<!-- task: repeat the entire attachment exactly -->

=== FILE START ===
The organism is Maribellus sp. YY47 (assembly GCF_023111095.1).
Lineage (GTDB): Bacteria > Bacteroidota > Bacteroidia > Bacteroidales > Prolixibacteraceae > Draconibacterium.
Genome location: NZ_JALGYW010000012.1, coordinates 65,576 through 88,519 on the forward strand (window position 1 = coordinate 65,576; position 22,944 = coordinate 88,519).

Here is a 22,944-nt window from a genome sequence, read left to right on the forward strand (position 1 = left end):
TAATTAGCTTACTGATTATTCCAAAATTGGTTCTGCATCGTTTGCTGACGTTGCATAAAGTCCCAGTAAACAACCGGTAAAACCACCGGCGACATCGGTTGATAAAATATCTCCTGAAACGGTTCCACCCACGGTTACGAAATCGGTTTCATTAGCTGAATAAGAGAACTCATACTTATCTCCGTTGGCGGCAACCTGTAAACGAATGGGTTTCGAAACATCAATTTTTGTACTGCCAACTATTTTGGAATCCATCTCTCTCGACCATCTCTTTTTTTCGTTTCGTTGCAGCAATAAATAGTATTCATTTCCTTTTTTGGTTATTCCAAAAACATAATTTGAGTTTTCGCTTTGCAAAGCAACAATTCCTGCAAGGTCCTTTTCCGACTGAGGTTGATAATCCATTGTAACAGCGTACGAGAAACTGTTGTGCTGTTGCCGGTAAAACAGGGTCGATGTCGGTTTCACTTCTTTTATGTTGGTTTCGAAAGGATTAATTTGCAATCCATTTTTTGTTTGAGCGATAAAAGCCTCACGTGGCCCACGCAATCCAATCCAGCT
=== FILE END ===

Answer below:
The organism is Maribellus sp. YY47 (assembly GCF_023111095.1).
Lineage (GTDB): Bacteria > Bacteroidota > Bacteroidia > Bacteroidales > Prolixibacteraceae > Draconibacterium.
Genome location: NZ_JALGYW010000012.1, coordinates 65,576 through 88,519 on the forward strand (window position 1 = coordinate 65,576; position 22,944 = coordinate 88,519).

Here is a 22,944-nt window from a genome sequence, read left to right on the forward strand (position 1 = left end):
TAATTAGCTTACTGATTATTCCAAAATTGGTTCTGCATCGTTTGCTGACGTTGCATAAAGTCCCAGTAAACAACCGGTAAAACCACCGGCGACATCGGTTGATAAAATATCTCCTGAAACGGTTCCACCCACGGTTACGAAATCGGTTTCATTAGCTGAATAAGAGAACTCATACTTATCTCCGTTGGCGGCAACCTGTAAACGAATGGGTTTCGAAACATCAATTTTTGTACTGCCAACTATTTTGGAATCCATCTCTCTCGACCATCTCTTTTTTTCGTTTCGTTGCAGCAATAAATAGTATTCATTTCCTTTTTTGGTTATTCCAAAAACATAATTTGAGTTTTCGCTTTGCAAAGCAACAATTCCTGCAAGGTCCTTTTCCGACTGAGGTTGATAATCCATTGTAACAGCGTACGAGAAACTGTTGTGCTGTTGCCGGTAAAACAGGGTCGATGTCGGTTTCACTTCTTTTATGTTGGTTTCGAAAGGATTAATTTGCAATCCATTTTTTGTTTGAGCGATAAAAGCCTCACGTGGCCCACGCAATCCAATCCAGCT